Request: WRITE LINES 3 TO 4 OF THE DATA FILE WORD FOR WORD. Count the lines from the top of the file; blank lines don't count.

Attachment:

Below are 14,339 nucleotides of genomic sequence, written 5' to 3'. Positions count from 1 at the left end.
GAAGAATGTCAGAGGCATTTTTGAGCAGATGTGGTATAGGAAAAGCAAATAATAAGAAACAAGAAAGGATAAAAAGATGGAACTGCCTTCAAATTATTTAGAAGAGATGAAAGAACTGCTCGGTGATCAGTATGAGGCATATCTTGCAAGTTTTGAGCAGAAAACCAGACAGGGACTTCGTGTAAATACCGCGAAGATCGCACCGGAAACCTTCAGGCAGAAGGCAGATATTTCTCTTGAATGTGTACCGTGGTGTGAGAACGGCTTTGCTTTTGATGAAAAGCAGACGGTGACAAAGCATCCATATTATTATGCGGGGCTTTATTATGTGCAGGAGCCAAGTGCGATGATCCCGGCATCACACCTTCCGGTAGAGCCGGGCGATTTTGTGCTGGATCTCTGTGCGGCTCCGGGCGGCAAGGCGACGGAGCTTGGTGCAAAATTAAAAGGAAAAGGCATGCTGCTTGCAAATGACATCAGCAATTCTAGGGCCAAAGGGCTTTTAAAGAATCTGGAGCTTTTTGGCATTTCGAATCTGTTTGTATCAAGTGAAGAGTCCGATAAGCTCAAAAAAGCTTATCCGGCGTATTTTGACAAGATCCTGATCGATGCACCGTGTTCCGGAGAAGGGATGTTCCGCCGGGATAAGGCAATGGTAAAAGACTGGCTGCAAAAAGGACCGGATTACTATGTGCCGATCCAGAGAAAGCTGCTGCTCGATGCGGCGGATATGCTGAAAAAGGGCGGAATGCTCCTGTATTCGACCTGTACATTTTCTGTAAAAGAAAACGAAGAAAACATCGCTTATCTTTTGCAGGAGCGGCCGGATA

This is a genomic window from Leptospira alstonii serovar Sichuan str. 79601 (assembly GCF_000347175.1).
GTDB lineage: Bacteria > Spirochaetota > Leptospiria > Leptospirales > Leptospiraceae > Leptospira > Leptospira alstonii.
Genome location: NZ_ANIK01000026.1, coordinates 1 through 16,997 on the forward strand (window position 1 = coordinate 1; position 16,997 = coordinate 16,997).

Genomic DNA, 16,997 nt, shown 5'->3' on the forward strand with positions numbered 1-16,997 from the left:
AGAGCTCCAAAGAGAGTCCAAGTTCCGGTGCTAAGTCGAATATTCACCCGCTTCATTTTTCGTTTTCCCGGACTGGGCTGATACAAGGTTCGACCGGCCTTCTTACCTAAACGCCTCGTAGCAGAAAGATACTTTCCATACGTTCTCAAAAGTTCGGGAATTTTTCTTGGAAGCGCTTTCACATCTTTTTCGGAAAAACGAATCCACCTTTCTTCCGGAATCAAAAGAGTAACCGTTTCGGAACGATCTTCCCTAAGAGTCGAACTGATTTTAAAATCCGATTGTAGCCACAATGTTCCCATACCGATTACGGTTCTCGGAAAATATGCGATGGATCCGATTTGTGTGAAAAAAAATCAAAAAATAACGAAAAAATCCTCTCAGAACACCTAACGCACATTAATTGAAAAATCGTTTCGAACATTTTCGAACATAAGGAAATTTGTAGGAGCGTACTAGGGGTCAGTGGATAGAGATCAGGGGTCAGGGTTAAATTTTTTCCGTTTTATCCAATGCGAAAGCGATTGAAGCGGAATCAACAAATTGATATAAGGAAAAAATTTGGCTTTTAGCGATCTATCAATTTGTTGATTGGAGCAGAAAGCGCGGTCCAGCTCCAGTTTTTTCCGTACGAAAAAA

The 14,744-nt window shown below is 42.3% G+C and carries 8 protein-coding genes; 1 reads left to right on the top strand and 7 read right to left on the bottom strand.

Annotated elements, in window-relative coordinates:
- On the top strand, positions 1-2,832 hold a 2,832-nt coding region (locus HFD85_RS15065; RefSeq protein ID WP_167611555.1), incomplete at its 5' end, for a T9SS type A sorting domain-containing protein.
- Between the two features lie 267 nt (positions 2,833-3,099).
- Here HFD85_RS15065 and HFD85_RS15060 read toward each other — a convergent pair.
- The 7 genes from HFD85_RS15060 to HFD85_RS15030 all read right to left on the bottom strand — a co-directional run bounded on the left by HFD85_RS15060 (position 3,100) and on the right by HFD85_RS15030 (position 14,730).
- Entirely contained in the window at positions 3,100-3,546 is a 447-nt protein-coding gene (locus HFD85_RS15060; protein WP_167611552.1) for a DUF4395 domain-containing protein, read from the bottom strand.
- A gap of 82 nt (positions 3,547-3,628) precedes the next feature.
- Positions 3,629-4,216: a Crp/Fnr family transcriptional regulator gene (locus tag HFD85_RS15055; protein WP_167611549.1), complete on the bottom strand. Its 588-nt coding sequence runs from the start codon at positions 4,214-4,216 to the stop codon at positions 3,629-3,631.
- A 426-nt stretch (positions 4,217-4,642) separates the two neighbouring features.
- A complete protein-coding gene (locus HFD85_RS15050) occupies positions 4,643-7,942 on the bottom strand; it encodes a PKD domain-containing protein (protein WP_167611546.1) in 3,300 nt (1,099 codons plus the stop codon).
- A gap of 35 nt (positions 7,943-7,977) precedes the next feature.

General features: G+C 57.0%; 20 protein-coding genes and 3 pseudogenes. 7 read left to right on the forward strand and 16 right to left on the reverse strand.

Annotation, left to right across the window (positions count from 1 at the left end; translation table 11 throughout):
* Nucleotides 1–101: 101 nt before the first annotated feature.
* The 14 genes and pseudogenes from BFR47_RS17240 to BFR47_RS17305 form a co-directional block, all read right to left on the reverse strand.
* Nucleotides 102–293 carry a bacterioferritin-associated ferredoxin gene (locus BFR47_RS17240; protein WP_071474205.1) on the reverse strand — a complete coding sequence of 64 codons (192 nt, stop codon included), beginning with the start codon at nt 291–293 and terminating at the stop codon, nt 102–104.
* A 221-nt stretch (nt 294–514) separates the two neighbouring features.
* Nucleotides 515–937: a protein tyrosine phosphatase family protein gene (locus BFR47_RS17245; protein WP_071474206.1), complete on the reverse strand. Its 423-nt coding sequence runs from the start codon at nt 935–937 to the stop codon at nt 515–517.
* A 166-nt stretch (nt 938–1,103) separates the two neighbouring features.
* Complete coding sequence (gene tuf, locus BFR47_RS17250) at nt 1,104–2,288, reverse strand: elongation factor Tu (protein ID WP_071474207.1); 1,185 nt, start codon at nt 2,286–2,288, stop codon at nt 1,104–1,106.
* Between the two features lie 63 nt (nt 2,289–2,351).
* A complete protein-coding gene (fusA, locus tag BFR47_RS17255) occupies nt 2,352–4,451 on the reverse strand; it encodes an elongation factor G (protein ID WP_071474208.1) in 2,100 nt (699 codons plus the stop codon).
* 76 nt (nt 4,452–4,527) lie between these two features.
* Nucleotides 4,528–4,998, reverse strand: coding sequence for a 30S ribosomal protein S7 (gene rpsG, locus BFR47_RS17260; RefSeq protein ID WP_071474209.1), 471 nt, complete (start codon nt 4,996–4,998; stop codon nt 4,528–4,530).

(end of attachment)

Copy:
This is a genomic window from Leptospira alstonii serovar Sichuan str. 79601 (assembly GCF_000347175.1).
GTDB lineage: Bacteria > Spirochaetota > Leptospiria > Leptospirales > Leptospiraceae > Leptospira > Leptospira alstonii.